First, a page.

Landlords

Volume of purpose-built student accommodation surpasses university supplied accommodation for the first time

Property Reporter
|
5th October 2020
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Newly released research by student accommodation search platform, StuRents, has revealed that the UK Purpose-Built Student Accommodation Sector has grown by a net increase of 2.6% in 2020 with more than 25,000 new beds coming to the UK market.

According to the figures, this now means that the number of private PBSA beds on offer has surpassed university supplied accommodation for the first time, despite challenging and uncertain economic and social conditions.

Its resilience is buoyed by the long-term demand for student accommodation across the UK. According to data from UCAS, a record-breaking 40% of all 18-year olds in the UK submitted an application to study at UK universities this year. Additionally, a projected increase in the 18-year old population over the next decade of 176k means demand for UK higher education will continue to grow.

Furthermore, despite the near-term uncertainty around Brexit and Covid-19, the appeal of UK universities to international students outside of the EU isn’t abating, resulting in an 8.8% rise in acceptances compared to 2019.

Whilst headline figures remain positive, in the longer term, student demand has been skewed towards higher tariff Higher Education Institutions (HEIs) with yearly acceptances up by 12.1% in 2020 compared to 2010 versus 1.3% for medium and -0.3% for lower tariff institutions.

This has resulted in a widely unappreciated disparity between the best and worst-performing institutions. Furthermore, with the industry attracting significant attention and investment, the suitability for additional supply growth in the near-term should be considered on a case-by-case basis, resulting in a multi-tiered investment market that presents both opportunities and threats to those looking to deploy capital.

In Sheffield, StuRents estimates that approximately 48,000 students require accommodation in 2020, whilst fewer than 30,000 PBSA beds are on offer. However, the market does not lack bed spaces, with HMOs still playing a significant role in supplying accommodation in the city. Furthermore, the market has reported growth in PBSA between 2017 and 2020 of almost 7,500 beds, far outstripping growth in demand, resulting in a deterioration of the supply and demand fundamentals.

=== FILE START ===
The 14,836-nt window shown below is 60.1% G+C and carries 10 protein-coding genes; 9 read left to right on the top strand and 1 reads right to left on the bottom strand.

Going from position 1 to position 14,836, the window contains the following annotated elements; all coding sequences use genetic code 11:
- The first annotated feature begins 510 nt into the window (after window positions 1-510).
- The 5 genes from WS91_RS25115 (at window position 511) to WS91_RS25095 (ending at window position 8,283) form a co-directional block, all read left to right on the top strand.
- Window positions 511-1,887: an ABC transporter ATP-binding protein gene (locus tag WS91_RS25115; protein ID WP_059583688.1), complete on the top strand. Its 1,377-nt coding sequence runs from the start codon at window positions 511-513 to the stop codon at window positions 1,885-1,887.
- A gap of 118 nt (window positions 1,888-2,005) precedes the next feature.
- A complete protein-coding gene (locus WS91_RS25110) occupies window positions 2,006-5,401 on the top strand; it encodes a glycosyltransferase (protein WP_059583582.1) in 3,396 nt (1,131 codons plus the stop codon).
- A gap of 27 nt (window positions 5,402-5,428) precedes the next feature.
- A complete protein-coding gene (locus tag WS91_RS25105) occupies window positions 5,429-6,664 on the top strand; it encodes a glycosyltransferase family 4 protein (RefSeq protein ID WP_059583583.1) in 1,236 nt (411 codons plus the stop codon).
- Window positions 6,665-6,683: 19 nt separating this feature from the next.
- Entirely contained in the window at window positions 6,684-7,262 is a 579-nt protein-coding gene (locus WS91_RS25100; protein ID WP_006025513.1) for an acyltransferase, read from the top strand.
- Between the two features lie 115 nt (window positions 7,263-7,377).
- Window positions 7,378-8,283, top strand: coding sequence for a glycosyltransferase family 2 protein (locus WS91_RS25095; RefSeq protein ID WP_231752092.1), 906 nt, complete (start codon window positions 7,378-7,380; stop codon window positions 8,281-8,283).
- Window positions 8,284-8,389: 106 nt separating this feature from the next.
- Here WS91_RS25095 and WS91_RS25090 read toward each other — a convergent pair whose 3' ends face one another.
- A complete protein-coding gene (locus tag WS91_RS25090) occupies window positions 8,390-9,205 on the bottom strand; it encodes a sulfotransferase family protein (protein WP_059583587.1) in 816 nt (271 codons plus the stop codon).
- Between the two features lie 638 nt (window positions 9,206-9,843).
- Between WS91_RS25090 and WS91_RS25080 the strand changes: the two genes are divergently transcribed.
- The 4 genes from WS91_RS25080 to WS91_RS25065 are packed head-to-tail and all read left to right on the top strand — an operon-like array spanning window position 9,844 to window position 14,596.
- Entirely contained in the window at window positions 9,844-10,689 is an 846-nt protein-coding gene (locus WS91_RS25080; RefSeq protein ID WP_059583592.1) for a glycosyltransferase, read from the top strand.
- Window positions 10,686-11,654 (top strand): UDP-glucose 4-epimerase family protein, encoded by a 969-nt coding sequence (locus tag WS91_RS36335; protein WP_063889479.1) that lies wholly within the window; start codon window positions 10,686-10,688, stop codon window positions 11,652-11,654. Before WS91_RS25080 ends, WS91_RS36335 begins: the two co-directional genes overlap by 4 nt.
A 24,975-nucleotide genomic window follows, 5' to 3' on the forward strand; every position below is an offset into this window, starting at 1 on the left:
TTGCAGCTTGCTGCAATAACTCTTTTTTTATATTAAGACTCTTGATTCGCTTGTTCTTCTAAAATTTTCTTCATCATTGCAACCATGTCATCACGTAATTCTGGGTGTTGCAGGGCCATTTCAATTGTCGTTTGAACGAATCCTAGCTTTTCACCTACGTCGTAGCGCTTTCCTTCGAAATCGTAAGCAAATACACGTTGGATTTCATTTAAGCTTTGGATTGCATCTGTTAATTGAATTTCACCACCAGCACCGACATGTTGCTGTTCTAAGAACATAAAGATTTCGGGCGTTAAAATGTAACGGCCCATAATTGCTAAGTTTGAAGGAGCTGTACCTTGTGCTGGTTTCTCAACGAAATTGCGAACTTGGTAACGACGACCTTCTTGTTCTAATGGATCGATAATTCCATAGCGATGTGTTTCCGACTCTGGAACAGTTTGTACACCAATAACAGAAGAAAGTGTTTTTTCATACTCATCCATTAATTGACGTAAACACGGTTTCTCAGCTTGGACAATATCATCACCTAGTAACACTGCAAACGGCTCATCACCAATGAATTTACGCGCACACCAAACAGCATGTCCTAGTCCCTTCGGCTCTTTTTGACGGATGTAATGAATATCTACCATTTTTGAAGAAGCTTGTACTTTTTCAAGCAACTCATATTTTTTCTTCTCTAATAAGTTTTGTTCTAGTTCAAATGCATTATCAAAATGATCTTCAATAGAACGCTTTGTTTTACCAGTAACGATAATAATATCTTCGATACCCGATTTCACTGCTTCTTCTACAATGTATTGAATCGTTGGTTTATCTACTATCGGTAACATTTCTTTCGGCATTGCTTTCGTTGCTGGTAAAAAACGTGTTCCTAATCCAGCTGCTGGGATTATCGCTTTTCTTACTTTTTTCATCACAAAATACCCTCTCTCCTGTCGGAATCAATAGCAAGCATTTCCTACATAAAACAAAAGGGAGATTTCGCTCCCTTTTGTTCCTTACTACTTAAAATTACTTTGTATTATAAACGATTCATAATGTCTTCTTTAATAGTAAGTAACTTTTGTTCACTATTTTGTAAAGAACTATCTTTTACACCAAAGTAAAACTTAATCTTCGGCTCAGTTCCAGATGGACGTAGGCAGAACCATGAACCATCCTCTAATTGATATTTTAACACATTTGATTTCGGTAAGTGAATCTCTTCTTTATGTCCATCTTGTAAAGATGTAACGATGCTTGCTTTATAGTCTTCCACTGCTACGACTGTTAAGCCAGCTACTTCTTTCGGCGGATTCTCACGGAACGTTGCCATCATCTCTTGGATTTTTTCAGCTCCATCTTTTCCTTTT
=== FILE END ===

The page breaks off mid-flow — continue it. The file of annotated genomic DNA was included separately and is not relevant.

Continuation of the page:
Conversely, StuRents estimates that demand for student beds in Leeds increased by more than 5,000 over the same period, whilst the supply of PBSA increased by circa 3.1k, presenting much more favourable fundamentals for investors.

The research also revealed that, despite investment into the sector, Houses in Multiple Occupation (HMOs) still dominate the student accommodation market– equating to at least 55% of all beds – with average advertised rents increasing by 3.5% to £101pppw in 2020. In the PBSA sector, rents increased by 2.1% to £175pppw.

Richard Ward, Head of Research at StuRents, commented: “While the student accommodation market started the year on a high, the uncertainty that came with the COVID-19 pandemic has not shifted the long-term market fundamentals, as the UK PBSA market continues to grow albeit as a slower rate than in previous years.

“The HMO market has been largely insulated from the pandemic due to its early lettings cycle, whilst UK PBSA has faced challenges due to travel restrictions and the uncertain conditions facing students due to COVID-19. However, as shown by the last recession, demand is likely to remain strong as students look to invest more and more in their education when faced with a difficult jobs market. Yet, with demand greater for

higher tariff institutions, we are seeing a widening multi-tiered market and thus investors’ interests are still being piqued by the very best locations at renowned institutions.

“Nevertheless, the suitability of an investment should not hinge on broad market analysis or institutional reputation alone, with sophisticated investors starting to realise they must evaluate the granular, local conditions to ensure an appropriate product fit, rather than relying on national trends.”

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